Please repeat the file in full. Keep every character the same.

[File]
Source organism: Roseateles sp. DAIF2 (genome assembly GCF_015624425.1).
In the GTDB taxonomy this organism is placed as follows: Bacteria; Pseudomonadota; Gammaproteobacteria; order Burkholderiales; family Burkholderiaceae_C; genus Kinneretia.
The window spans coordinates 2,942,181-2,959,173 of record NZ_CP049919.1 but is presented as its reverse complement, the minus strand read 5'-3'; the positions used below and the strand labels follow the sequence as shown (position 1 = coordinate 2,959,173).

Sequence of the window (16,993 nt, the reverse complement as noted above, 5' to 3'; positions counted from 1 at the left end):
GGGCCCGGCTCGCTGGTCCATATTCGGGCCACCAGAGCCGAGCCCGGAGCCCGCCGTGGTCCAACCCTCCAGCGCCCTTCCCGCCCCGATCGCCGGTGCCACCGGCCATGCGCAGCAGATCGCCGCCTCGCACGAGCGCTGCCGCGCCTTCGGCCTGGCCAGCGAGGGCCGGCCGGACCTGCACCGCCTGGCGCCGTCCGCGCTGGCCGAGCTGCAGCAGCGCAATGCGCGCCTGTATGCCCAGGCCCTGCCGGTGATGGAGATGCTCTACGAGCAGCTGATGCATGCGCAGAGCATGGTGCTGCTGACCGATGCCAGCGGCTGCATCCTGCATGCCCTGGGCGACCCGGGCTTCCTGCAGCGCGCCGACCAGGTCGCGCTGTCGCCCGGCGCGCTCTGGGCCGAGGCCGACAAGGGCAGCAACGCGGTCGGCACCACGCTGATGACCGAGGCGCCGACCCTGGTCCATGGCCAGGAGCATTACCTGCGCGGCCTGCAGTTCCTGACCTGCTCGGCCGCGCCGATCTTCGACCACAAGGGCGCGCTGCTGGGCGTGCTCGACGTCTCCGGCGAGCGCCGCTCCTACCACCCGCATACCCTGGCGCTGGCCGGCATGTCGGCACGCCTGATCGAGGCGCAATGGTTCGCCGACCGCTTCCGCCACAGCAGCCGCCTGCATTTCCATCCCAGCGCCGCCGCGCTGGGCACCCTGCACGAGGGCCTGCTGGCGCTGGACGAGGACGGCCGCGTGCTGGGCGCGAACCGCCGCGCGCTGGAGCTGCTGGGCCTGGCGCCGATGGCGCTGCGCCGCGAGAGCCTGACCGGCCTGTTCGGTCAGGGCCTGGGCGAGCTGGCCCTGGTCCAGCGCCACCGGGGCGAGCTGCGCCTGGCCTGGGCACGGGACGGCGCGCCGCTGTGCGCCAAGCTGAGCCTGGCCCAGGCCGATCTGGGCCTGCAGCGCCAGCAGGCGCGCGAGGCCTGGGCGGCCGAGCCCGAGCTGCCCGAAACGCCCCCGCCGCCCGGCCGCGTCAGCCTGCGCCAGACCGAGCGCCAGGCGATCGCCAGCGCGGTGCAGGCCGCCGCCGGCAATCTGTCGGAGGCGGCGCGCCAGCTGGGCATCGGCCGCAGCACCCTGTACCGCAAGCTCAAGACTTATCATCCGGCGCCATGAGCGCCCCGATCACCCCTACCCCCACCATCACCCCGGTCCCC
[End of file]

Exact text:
Source organism: Roseateles sp. DAIF2 (genome assembly GCF_015624425.1).
In the GTDB taxonomy this organism is placed as follows: Bacteria; Pseudomonadota; Gammaproteobacteria; order Burkholderiales; family Burkholderiaceae_C; genus Kinneretia.
The window spans coordinates 2,942,181-2,959,173 of record NZ_CP049919.1 but is presented as its reverse complement, the minus strand read 5'-3'; the positions used below and the strand labels follow the sequence as shown (position 1 = coordinate 2,959,173).

Sequence of the window (16,993 nt, the reverse complement as noted above, 5' to 3'; positions counted from 1 at the left end):
GGGCCCGGCTCGCTGGTCCATATTCGGGCCACCAGAGCCGAGCCCGGAGCCCGCCGTGGTCCAACCCTCCAGCGCCCTTCCCGCCCCGATCGCCGGTGCCACCGGCCATGCGCAGCAGATCGCCGCCTCGCACGAGCGCTGCCGCGCCTTCGGCCTGGCCAGCGAGGGCCGGCCGGACCTGCACCGCCTGGCGCCGTCCGCGCTGGCCGAGCTGCAGCAGCGCAATGCGCGCCTGTATGCCCAGGCCCTGCCGGTGATGGAGATGCTCTACGAGCAGCTGATGCATGCGCAGAGCATGGTGCTGCTGACCGATGCCAGCGGCTGCATCCTGCATGCCCTGGGCGACCCGGGCTTCCTGCAGCGCGCCGACCAGGTCGCGCTGTCGCCCGGCGCGCTCTGGGCCGAGGCCGACAAGGGCAGCAACGCGGTCGGCACCACGCTGATGACCGAGGCGCCGACCCTGGTCCATGGCCAGGAGCATTACCTGCGCGGCCTGCAGTTCCTGACCTGCTCGGCCGCGCCGATCTTCGACCACAAGGGCGCGCTGCTGGGCGTGCTCGACGTCTCCGGCGAGCGCCGCTCCTACCACCCGCATACCCTGGCGCTGGCCGGCATGTCGGCACGCCTGATCGAGGCGCAATGGTTCGCCGACCGCTTCCGCCACAGCAGCCGCCTGCATTTCCATCCCAGCGCCGCCGCGCTGGGCACCCTGCACGAGGGCCTGCTGGCGCTGGACGAGGACGGCCGCGTGCTGGGCGCGAACCGCCGCGCGCTGGAGCTGCTGGGCCTGGCGCCGATGGCGCTGCGCCGCGAGAGCCTGACCGGCCTGTTCGGTCAGGGCCTGGGCGAGCTGGCCCTGGTCCAGCGCCACCGGGGCGAGCTGCGCCTGGCCTGGGCACGGGACGGCGCGCCGCTGTGCGCCAAGCTGAGCCTGGCCCAGGCCGATCTGGGCCTGCAGCGCCAGCAGGCGCGCGAGGCCTGGGCGGCCGAGCCCGAGCTGCCCGAAACGCCCCCGCCGCCCGGCCGCGTCAGCCTGCGCCAGACCGAGCGCCAGGCGATCGCCAGCGCGGTGCAGGCCGCCGCCGGCAATCTGTCGGAGGCGGCGCGCCAGCTGGGCATCGGCCGCAGCACCCTGTACCGCAAGCTCAAGACTTATCATCCGGCGCCATGAGCGCCCCGATCACCCCTACCCCCACCATCACCCCGGTCCCC